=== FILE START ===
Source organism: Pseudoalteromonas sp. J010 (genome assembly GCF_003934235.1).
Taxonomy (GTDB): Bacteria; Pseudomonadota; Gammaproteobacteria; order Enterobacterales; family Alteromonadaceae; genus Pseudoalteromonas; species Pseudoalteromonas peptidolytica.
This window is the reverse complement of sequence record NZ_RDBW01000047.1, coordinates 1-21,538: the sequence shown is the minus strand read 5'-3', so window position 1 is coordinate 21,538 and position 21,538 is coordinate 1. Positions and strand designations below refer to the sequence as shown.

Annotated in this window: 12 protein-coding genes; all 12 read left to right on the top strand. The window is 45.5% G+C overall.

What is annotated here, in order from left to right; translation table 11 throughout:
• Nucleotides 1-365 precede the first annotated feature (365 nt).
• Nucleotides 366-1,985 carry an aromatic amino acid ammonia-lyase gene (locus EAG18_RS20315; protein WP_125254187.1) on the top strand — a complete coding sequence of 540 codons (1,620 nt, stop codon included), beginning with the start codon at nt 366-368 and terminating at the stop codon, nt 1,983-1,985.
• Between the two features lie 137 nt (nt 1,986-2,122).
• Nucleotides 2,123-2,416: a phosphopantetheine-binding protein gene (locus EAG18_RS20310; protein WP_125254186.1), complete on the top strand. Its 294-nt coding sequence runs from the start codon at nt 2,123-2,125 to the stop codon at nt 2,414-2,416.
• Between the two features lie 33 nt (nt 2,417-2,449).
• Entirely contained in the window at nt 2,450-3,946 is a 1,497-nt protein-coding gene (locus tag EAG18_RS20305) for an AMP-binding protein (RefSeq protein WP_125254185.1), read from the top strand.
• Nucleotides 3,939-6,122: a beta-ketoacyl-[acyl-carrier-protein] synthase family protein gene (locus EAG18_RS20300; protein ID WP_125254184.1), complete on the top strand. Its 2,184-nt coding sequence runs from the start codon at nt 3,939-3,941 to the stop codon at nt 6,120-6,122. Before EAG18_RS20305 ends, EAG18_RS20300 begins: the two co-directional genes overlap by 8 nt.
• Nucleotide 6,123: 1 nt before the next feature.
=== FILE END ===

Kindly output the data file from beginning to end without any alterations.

Source organism: Pseudoalteromonas sp. J010 (genome assembly GCF_003934235.1).
Taxonomy (GTDB): Bacteria; Pseudomonadota; Gammaproteobacteria; order Enterobacterales; family Alteromonadaceae; genus Pseudoalteromonas; species Pseudoalteromonas peptidolytica.
This window is the reverse complement of sequence record NZ_RDBW01000047.1, coordinates 1-21,538: the sequence shown is the minus strand read 5'-3', so window position 1 is coordinate 21,538 and position 21,538 is coordinate 1. Positions and strand designations below refer to the sequence as shown.

Annotated in this window: 12 protein-coding genes; all 12 read left to right on the top strand. The window is 45.5% G+C overall.

What is annotated here, in order from left to right; translation table 11 throughout:
• Nucleotides 1-365 precede the first annotated feature (365 nt).
• Nucleotides 366-1,985 carry an aromatic amino acid ammonia-lyase gene (locus EAG18_RS20315; protein WP_125254187.1) on the top strand — a complete coding sequence of 540 codons (1,620 nt, stop codon included), beginning with the start codon at nt 366-368 and terminating at the stop codon, nt 1,983-1,985.
• Between the two features lie 137 nt (nt 1,986-2,122).
• Nucleotides 2,123-2,416: a phosphopantetheine-binding protein gene (locus EAG18_RS20310; protein WP_125254186.1), complete on the top strand. Its 294-nt coding sequence runs from the start codon at nt 2,123-2,125 to the stop codon at nt 2,414-2,416.
• Between the two features lie 33 nt (nt 2,417-2,449).
• Entirely contained in the window at nt 2,450-3,946 is a 1,497-nt protein-coding gene (locus tag EAG18_RS20305) for an AMP-binding protein (RefSeq protein WP_125254185.1), read from the top strand.
• Nucleotides 3,939-6,122: a beta-ketoacyl-[acyl-carrier-protein] synthase family protein gene (locus EAG18_RS20300; protein ID WP_125254184.1), complete on the top strand. Its 2,184-nt coding sequence runs from the start codon at nt 3,939-3,941 to the stop codon at nt 6,120-6,122. Before EAG18_RS20305 ends, EAG18_RS20300 begins: the two co-directional genes overlap by 8 nt.
• Nucleotide 6,123: 1 nt before the next feature.